Summary: Introduction - Investing: a disseminated decision. Fieldwork-based research on credit derivatives - Sovereign bonds dealers. Politics of the transactions between banks and states regarding government bonds sales and distribution - Credit given to the poor. Right to debt and financialization of social action. Read More
Investing: A Disseminated Decision.
Fieldwork-Based Research on Credit Derivatives
This text is based on fieldwork research carried out among fund managers investing their clients' money in credit derivatives. The analysis shows that employees present themselves as the source of the decision to invest, by applying procedures that imply a multiple and contradictory theoretical figure of an individual investor. Yet, their decision is actually the result of the partly hierarchical interactions within their company, and it follows the rules of the network of experts where credit derivatives are produced and exchanged. Thus, the decision does not belong to an individual "investor", but it is disseminated in these social spaces.
Sovereign Bonds Dealers.
Politics of the Transactions Between Banks and State Regarding Government Bonds Sales and Distribution
This article analyzes the commercial interactions formed around the French sovereign debt between the state and commercial banks. The survey focuses on the practical operation of the French primary dealers, the private bank network charged with “making the debt market”, that is to say ensuring the distribution, sale and valuation of government bonds, and interacting with senior officials of the Agence France Trésor (AFT) at the Ministry of Finance. The government strategy of creating this network of wholesalers, to reduce the cost of transmission and to ensure the quality of French debt in the international capital markets, is one of the channels through which the interpenetration of interests between public finance and private finance travels. The mode of relationship thus required between private banks and the state is that of a “partnership” structured by transactions and exchanges of good practices whose public and political legitimacy is sometimes uncertain and which has the effect of locking a market arrangement for state funding.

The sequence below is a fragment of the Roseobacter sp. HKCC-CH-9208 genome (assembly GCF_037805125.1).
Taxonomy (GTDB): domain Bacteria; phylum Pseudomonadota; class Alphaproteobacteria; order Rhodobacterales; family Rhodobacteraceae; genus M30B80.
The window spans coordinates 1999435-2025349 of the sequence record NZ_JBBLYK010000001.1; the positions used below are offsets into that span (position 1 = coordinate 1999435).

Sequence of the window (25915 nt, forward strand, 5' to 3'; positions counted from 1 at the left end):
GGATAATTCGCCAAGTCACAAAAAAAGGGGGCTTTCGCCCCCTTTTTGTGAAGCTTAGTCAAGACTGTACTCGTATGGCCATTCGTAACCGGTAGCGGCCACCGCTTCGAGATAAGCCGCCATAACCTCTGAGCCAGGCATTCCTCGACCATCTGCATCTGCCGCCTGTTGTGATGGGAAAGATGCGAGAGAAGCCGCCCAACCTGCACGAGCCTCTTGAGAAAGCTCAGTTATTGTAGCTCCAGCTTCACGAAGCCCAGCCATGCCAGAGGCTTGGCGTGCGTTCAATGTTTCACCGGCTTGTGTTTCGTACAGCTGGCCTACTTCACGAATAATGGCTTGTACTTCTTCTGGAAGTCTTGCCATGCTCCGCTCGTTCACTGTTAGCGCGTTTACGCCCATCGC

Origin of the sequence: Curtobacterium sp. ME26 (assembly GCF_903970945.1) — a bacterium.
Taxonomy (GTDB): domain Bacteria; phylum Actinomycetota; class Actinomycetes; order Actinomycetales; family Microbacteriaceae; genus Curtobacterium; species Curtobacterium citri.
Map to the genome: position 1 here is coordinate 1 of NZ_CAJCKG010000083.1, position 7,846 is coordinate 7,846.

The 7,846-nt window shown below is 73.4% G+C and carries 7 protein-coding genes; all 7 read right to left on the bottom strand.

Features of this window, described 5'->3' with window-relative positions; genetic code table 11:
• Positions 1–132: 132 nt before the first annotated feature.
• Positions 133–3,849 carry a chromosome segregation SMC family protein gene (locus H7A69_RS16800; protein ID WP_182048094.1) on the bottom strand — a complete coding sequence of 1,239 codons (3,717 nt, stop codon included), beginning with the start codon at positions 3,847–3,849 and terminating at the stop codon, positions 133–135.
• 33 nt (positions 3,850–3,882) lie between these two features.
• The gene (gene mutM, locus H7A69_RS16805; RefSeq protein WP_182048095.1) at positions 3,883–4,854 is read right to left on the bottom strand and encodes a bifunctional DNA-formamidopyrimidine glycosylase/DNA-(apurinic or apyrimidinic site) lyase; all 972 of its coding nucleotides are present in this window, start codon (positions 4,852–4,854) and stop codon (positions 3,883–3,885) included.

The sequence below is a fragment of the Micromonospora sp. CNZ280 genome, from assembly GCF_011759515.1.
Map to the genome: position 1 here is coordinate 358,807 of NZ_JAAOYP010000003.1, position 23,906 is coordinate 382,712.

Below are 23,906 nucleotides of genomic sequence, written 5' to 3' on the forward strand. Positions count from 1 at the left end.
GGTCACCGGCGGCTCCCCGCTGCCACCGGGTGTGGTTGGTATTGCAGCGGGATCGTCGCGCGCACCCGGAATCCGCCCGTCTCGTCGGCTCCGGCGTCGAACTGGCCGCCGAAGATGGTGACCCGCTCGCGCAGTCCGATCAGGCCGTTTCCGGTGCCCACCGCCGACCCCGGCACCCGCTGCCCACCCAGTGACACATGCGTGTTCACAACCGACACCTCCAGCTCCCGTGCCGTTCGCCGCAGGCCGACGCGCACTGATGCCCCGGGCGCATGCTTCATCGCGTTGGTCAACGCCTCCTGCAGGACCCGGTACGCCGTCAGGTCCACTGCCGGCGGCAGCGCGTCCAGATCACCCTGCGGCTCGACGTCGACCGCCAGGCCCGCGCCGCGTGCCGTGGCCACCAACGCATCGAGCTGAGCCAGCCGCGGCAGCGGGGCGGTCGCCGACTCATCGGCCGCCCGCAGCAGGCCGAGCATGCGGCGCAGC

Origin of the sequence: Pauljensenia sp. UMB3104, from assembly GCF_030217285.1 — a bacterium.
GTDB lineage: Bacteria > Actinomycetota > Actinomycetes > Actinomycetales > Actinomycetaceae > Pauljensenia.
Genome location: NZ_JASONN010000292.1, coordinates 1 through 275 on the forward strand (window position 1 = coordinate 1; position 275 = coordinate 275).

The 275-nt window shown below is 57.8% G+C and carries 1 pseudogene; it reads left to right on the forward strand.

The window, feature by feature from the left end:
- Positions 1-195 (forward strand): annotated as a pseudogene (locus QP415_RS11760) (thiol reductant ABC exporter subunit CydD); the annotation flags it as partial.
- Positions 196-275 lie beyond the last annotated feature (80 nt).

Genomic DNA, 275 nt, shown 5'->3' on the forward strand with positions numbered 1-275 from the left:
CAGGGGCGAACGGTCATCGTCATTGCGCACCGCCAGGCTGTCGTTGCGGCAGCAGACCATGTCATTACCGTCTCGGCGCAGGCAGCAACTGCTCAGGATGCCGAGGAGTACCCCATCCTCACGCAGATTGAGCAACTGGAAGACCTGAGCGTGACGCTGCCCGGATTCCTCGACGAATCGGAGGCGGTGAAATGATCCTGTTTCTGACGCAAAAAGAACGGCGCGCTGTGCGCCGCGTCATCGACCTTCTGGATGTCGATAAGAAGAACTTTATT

Credit Given to the Poor.
Right to Debt and Financialization of Social Action
The end of 1980’s established a first step in the development of the offer of microcredit in France, mainly aimed at people with low income willing to create their own professional activity. Since the beginning of the 2000’s, a wider offer of so called “solidaire” micro-finance including personal microcredits has been established thanks to the support of the government. The later was in favour of financial institutions capturing this market, with the assistance of the social action groups acting as borrowers. These plans, endowed from now on with legal frameworks adjusted and carried by converted intermediaries, led to the production of a right to have debts which, while raising the legal question of the access of all to money, contributes to a process of financialization of social assistance. Based on a series of field studies on banking, social, and microcredit professionals, and on the analysis of the channels for requesting and granting loans, this article aims at shedding light on the processes that drive institutions and actors with apparently divergent interests to participate together in the production of a financial market, neither completely public, nor completely private – that of credit to the poor.